where the poor people are is where the amputations are
August 7, 2014 3:17 PM   Subscribe

Anecdotal data point: I would roughly estimate that 1 in 5 patients I worked with at a subacute rehab facility in the Bronx had undergone an amputation that was in some way related to type II diabetes.
posted by Triumphant Muzak at 3:31 PM on August 7, 2014 [1 favorite]

In addition, patients in low-income neighborhoods may not be as educated about their health and may have fewer places to buy healthy food or to exercise safely.
I am sure there are many factors but I think probably trying to educate people better (about their health) is one of the better ways to try to get these numbers down. Another of the above articles said:
...smoking is a very important factor in the development of peripheral vascular disease.
Last I checked, smoking rates were more strongly correlated to education than to income levels. So, college grads are less likely to smoke than less educated people even if they aren't making great money.
posted by Michele in California at 5:06 PM on August 7, 2014

I knew a guy who was diagnosed with diabetes, then lost his job and his health insurance and couldn't do a damned thing about it.

When you are being treated, diabetes feels like a betrayal of your own body that leads to slow creeping death and sometimes you think about saying "fuck all of this" and letting it do its thing, or helping it along. I can't imagine how much worse that feeling is when you know the only treatment you can get is in the emergency room when it's already too late.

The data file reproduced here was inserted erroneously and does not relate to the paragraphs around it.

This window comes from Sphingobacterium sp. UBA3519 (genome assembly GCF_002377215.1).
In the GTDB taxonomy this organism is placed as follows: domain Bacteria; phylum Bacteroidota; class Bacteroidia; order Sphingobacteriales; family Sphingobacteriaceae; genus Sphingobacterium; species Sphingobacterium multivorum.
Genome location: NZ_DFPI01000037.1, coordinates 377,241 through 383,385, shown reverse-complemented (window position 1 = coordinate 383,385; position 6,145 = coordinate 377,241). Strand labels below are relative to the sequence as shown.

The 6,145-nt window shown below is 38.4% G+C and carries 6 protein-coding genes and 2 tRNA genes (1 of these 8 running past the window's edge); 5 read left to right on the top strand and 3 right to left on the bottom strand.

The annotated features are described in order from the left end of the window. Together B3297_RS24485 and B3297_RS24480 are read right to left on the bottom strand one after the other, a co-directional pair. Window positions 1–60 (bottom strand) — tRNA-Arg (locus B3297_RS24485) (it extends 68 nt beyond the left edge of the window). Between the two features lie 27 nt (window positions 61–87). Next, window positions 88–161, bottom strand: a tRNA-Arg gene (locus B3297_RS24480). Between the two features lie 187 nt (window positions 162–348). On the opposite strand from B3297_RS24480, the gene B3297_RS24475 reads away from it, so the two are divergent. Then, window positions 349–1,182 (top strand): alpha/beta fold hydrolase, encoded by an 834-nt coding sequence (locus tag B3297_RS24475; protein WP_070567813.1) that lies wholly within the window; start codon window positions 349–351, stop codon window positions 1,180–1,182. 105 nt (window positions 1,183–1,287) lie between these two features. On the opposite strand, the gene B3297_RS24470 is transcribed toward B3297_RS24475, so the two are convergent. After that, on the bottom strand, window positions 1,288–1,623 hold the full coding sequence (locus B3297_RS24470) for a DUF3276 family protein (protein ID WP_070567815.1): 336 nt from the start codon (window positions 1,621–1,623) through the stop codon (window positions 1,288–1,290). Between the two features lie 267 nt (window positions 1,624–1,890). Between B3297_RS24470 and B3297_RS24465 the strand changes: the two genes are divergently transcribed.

posted by Foosnark at 5:08 PM on August 7, 2014 [3 favorites]

I wonder if there will be a difference in this effect in ten years between Medicare-expanding states, and states filled with Others.
posted by Dashy at 7:06 PM on August 7, 2014

Good point, Dashy. I live in a poor rural state with a high incidence of diabetes (Maine), and our legislature has twice failed to override the governor's veto of Medicaid expansion.

Plus they've supported his efforts to remove childless adults from Medicaid, as part of an unrelenting, mean-spirited and non-fact-based "welfare reform" campaign. And did I mention that the gov is a tea party Republican who's running for re-election? Nobody seems to grasp that Medicaid-funded diabetes management now will cost a lot less than drastic interventions later ...
posted by virago at 7:28 PM on August 7, 2014 [1 favorite]

It costs about $50 a month to provide yourself with a self-testing kit that you'd actually use. And without the feedback loop it is a great mystery if anything -- the diet, the exercise, any other lifestyle change -- is doing anything at all.

I can't imagine making any headway without good testing, and I can't imagine shelling out $50 a month when I'm struggling to put food on the table.
posted by Tell Me No Lies at 8:45 PM on August 7, 2014 [4 favorites]

My type 1 diabetes is functionally unmanagable without a continuous glucose monitoring system. I believe CGMS will become the standard of care for managing type 1 & type 2 diabetes within ten years. Until then we'll probably continue to see these problems.
posted by BrotherCaine at 9:41 PM on August 7, 2014 [2 favorites]

For many people managing diabetes is challenging. The stress and obstacles of poverty do not help. Hope to see the high-tech devices widely available soon. Could be part of the promise of the Affordable Care Act someday.
posted by ClaudiaCenter at 9:43 PM on August 8, 2014

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